"The Dolly Sisters" Marionette

"The Dolly Sisters" Marionette

<< >>
Usage conditions apply
Downloads
Description (Brief)
One of two dancing sisters that were created and used by puppeteer Donald Cordry in his 1931 production of "The Dolly Sisters". Hand carved out of wood, the faces of the two sisters are beautifully painted with bold stylized features. Both marionettes have red yarn hair and are wearing hats made of ostrich feathers. They are dressed in matching bright blue costumes, embellished with sequins and ruffles, beige tights, and blue high heeled shoes.
The story of the Dolly Sisters goes from riches and glory to despair. Identical twins Rosie and Jenny were born in Hungary in 1895, and emigrated to the United States with their parents in 1905. Talented dancers and actresses, the sisters were considered to be as cute as "two little dollies", hence the name "Dolly Sisters". Their careers in America included performing their act in vaudeville and starring on Broadway with Ziegfield's Follies. Known for their elaborate and lavish costumes and accessories and an outlandish life style the sisters became a social phenomenon. They moved to England and then France where they were courted by millionaires and royalty. But by the 1940s their looks had faded and their luck changed. One sister took her own life and the other died years later alone and in poverty.
Donald Cordry (1907-1978) was a well known and highly respected American artist, craftsman, and puppeteer of the 1920s and '30s. He was gifted with a great decorative sense and his craftsmanship was extraordinary. Born in Minnesota, Cordry attended the Minneapolis School of Art from 1924-1929 and after graduation he went to work for the Board of Education. While his main job was to lecture and teach classes, Cordry used the opportunity to create and perform his own puppet show with both hand puppets and marionettes. From late 1930 to early 1931 Cordry joined the Rufus Rose Company, owned by Rupert and Margo Rose that played the school and college circuit on the East coast.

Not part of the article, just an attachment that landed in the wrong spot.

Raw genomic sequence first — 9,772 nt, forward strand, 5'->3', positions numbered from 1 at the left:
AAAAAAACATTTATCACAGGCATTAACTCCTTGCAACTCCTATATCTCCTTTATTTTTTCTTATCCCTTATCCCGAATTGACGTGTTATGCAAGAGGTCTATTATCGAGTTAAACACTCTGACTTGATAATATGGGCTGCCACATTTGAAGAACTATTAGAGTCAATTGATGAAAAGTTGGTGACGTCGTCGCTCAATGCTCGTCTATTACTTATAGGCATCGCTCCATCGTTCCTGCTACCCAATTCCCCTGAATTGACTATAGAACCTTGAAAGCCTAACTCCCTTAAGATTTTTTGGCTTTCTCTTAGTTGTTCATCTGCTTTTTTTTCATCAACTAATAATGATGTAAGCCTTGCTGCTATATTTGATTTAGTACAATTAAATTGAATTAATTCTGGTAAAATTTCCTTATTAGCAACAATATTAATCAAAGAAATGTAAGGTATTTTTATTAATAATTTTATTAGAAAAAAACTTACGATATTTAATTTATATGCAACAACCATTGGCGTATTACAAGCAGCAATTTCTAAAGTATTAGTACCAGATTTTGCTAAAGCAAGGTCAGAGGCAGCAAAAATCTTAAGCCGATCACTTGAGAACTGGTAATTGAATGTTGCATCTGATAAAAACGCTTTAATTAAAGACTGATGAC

In the summer of 1931 he traveled to Mexico where he developed a lifelong interest and dedication to the arts and landscape of Mexico. An avid collector of ethnographic material for over 40 years, Cordry amassed a large collection of indigenous Mexican arts and crafts which he meticulously documented and researched. His passion also included Native American cultures, and in the mid 1930s he worked at the Heye Museum of Indian Art in New York City where he cataloged and researched objects for the museum.
After returning to Minneapolis in late 1931, Cordry started creating his own puppets. He formed his own company and performed shows until 1934. The Dolly Sisters and The Three Wishes were popular with young and old audiences alike.
In June of 1934, Cordry moved to New York and worked with Tony Sarg, a well known and established puppeteer in his own right, and taught classes at Sarg's Summer School. Cordry made a number of puppets for Sarg and toured with his company from 1934-1936.
By 1937, poor health forced him to give up puppetry and he moved to Mexico. He did, however, continue his field research on indigenous peoples and later published two books: Mexican Indian Costumes (1968) and Mexican Masks (c 1980). The Three Wishes was Cordry's final production before he moved to Mexico with his wife.
Location
Currently not on view
Object Name
puppet
Date made
1930 - 1934
maker; user
Cordry, Donald
maker
Cordry, Donald
Associated Place
United States: New York, New York
Physical Description
wood (overall material)
fabric (overall material)
Measurements
overall: 24 in x 7 in; 60.96 cm x 17.78 cm
ID Number
1982.0238.065
accession number
1982.0238
catalog number
1982.0238.065
Credit Line
Dorothy Mann Cordry in memory of Donald Cordry
subject
Puppetry
See more items in
Cultural and Community Life: Entertainment
Puppets
Data Source
National Museum of American History
Nominate this object for photography.   

Our collection database is a work in progress. We may update this record based on further research and review. Learn more about our approach to sharing our collection online.

If you would like to know how you can use content on this page, see the Smithsonian's Terms of Use. If you need to request an image for publication or other use, please visit Rights and Reproductions.

Comments

Add a comment about this object